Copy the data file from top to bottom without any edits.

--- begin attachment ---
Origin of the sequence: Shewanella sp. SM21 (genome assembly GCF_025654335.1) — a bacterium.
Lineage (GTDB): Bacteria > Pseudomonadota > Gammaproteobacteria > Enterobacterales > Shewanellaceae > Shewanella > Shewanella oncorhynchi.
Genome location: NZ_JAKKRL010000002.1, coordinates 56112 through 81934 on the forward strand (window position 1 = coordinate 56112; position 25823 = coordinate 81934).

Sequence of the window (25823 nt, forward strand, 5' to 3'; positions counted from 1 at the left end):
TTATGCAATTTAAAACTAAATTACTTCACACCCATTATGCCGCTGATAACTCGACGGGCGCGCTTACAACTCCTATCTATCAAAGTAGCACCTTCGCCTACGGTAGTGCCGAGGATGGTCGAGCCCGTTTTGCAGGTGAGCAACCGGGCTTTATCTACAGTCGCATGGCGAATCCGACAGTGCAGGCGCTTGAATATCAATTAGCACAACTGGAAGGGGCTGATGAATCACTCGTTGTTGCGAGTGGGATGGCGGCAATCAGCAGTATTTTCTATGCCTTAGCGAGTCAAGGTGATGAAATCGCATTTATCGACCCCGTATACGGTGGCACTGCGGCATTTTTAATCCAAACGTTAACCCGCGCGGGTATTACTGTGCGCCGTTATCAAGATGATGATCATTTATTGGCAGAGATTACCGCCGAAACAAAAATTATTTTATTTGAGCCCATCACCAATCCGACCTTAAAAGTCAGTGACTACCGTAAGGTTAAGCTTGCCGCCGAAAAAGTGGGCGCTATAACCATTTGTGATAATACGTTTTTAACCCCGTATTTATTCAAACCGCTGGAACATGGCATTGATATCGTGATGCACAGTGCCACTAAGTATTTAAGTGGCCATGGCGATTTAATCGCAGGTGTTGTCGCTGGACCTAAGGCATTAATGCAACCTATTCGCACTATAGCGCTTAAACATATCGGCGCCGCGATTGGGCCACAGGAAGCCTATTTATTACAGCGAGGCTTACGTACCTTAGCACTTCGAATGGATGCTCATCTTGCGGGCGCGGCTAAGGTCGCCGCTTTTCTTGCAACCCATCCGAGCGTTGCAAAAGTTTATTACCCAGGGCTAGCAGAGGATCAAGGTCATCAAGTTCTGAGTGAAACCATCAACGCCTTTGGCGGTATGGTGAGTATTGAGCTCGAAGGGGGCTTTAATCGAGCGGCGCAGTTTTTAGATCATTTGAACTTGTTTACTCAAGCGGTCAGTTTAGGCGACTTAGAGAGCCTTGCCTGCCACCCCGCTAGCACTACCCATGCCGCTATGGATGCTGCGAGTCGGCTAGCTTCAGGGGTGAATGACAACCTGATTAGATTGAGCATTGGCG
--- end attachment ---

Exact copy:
Origin of the sequence: Shewanella sp. SM21 (genome assembly GCF_025654335.1) — a bacterium.
Lineage (GTDB): Bacteria > Pseudomonadota > Gammaproteobacteria > Enterobacterales > Shewanellaceae > Shewanella > Shewanella oncorhynchi.
Genome location: NZ_JAKKRL010000002.1, coordinates 56112 through 81934 on the forward strand (window position 1 = coordinate 56112; position 25823 = coordinate 81934).

Sequence of the window (25823 nt, forward strand, 5' to 3'; positions counted from 1 at the left end):
TTATGCAATTTAAAACTAAATTACTTCACACCCATTATGCCGCTGATAACTCGACGGGCGCGCTTACAACTCCTATCTATCAAAGTAGCACCTTCGCCTACGGTAGTGCCGAGGATGGTCGAGCCCGTTTTGCAGGTGAGCAACCGGGCTTTATCTACAGTCGCATGGCGAATCCGACAGTGCAGGCGCTTGAATATCAATTAGCACAACTGGAAGGGGCTGATGAATCACTCGTTGTTGCGAGTGGGATGGCGGCAATCAGCAGTATTTTCTATGCCTTAGCGAGTCAAGGTGATGAAATCGCATTTATCGACCCCGTATACGGTGGCACTGCGGCATTTTTAATCCAAACGTTAACCCGCGCGGGTATTACTGTGCGCCGTTATCAAGATGATGATCATTTATTGGCAGAGATTACCGCCGAAACAAAAATTATTTTATTTGAGCCCATCACCAATCCGACCTTAAAAGTCAGTGACTACCGTAAGGTTAAGCTTGCCGCCGAAAAAGTGGGCGCTATAACCATTTGTGATAATACGTTTTTAACCCCGTATTTATTCAAACCGCTGGAACATGGCATTGATATCGTGATGCACAGTGCCACTAAGTATTTAAGTGGCCATGGCGATTTAATCGCAGGTGTTGTCGCTGGACCTAAGGCATTAATGCAACCTATTCGCACTATAGCGCTTAAACATATCGGCGCCGCGATTGGGCCACAGGAAGCCTATTTATTACAGCGAGGCTTACGTACCTTAGCACTTCGAATGGATGCTCATCTTGCGGGCGCGGCTAAGGTCGCCGCTTTTCTTGCAACCCATCCGAGCGTTGCAAAAGTTTATTACCCAGGGCTAGCAGAGGATCAAGGTCATCAAGTTCTGAGTGAAACCATCAACGCCTTTGGCGGTATGGTGAGTATTGAGCTCGAAGGGGGCTTTAATCGAGCGGCGCAGTTTTTAGATCATTTGAACTTGTTTACTCAAGCGGTCAGTTTAGGCGACTTAGAGAGCCTTGCCTGCCACCCCGCTAGCACTACCCATGCCGCTATGGATGCTGCGAGTCGGCTAGCTTCAGGGGTGAATGACAACCTGATTAGATTGAGCATTGGCG